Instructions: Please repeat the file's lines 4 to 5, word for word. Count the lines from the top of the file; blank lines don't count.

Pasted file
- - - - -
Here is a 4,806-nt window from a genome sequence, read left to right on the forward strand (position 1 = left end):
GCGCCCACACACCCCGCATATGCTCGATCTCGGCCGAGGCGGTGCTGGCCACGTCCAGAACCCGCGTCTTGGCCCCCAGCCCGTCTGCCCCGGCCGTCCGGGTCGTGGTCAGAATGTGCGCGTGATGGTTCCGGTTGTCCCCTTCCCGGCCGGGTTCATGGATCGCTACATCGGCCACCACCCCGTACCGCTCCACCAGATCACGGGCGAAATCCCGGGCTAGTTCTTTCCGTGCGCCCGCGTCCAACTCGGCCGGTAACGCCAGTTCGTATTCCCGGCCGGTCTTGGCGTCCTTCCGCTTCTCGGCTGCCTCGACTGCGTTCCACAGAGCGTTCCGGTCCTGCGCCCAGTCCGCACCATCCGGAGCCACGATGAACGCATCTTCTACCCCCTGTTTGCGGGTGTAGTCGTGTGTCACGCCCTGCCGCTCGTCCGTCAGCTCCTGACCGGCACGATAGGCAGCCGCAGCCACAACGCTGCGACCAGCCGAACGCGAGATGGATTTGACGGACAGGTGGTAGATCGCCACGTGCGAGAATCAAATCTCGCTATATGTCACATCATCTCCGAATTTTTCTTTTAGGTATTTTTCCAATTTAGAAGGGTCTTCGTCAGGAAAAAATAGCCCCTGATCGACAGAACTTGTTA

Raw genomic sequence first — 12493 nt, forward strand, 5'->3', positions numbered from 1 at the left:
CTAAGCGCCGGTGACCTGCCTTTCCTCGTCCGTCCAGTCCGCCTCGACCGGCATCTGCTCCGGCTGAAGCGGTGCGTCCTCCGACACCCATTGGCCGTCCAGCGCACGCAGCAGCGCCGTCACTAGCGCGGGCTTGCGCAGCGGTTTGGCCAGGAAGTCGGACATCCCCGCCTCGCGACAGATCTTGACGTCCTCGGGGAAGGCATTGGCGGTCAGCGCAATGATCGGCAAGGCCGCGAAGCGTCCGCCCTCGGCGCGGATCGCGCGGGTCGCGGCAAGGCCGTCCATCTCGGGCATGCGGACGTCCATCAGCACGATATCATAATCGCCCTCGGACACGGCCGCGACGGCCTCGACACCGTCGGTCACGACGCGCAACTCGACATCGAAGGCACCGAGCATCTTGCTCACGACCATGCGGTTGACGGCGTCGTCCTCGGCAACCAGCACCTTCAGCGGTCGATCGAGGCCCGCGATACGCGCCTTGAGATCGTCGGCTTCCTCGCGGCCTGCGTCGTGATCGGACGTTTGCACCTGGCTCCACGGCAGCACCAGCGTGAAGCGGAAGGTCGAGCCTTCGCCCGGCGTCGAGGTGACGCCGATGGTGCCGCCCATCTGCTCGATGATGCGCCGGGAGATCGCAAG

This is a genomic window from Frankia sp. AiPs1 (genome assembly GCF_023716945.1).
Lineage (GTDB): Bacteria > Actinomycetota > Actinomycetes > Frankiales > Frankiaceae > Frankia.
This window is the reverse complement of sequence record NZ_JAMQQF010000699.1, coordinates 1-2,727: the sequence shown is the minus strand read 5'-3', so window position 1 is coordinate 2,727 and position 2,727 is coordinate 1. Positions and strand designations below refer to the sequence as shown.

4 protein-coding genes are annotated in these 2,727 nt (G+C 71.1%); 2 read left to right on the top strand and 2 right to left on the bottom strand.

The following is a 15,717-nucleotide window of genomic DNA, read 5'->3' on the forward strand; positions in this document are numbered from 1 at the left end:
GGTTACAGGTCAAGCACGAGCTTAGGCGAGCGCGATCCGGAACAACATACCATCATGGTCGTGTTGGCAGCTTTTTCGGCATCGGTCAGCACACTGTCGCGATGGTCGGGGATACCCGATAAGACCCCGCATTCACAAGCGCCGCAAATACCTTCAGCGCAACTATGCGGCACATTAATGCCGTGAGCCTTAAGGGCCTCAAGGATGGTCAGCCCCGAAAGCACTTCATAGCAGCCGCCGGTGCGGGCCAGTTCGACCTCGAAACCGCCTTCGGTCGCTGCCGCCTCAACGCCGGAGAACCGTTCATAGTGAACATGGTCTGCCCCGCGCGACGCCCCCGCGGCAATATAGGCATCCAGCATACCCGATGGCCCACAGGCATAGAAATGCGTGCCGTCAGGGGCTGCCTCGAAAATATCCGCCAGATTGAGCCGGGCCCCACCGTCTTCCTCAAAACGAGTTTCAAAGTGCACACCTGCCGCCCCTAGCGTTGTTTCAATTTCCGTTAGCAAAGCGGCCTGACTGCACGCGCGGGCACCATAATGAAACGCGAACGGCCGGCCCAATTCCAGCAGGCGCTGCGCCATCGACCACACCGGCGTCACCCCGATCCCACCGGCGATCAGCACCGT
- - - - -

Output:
CTAAGCGCCGGTGACCTGCCTTTCCTCGTCCGTCCAGTCCGCCTCGACCGGCATCTGCTCCGGCTGAAGCGGTGCGTCCTCCGACACCCATTGGCCGTCCAGCGCACGCAGCAGCGCCGTCACTAGCGCGGGCTTGCGCAGCGGTTTGGCCAGGAAGTCGGACATCCCCGCCTCGCGACAGATCTTGACGTCCTCGGGGAAGGCATTGGCGGTCAGCGCAATGATCGGCAAGGCCGCGAAGCGTCCGCCCTCGGCGCGGATCGCGCGGGTCGCGGCAAGGCCGTCCATCTCGGGCATGCGGACGTCCATCAGCACGATATCATAATCGCCCTCGGACACGGCCGCGACGGCCTCGACACCGTCGGTCACGACGCGCAACTCGACATCGAAGGCACCGAGCATCTTGCTCACGACCATGCGGTTGACGGCGTCGTCCTCGGCAACCAGCACCTTCAGCGGTCGATCGAGGCCCGCGATACGCGCCTTGAGATCGTCGGCTTCCTCGCGGCCTGCGTCGTGATCGGACGTTTGCACCTGGCTCCACGGCAGCACCAGCGTGAAGCGGAAGGTCGAGCCTTCGCCCGGCGTCGAGGTGACGCCGATGGTGCCGCCCATCTGCTCGATGATGCGCCGGGAGATCGCAAG

This is a genomic window from Frankia sp. AiPs1 (genome assembly GCF_023716945.1).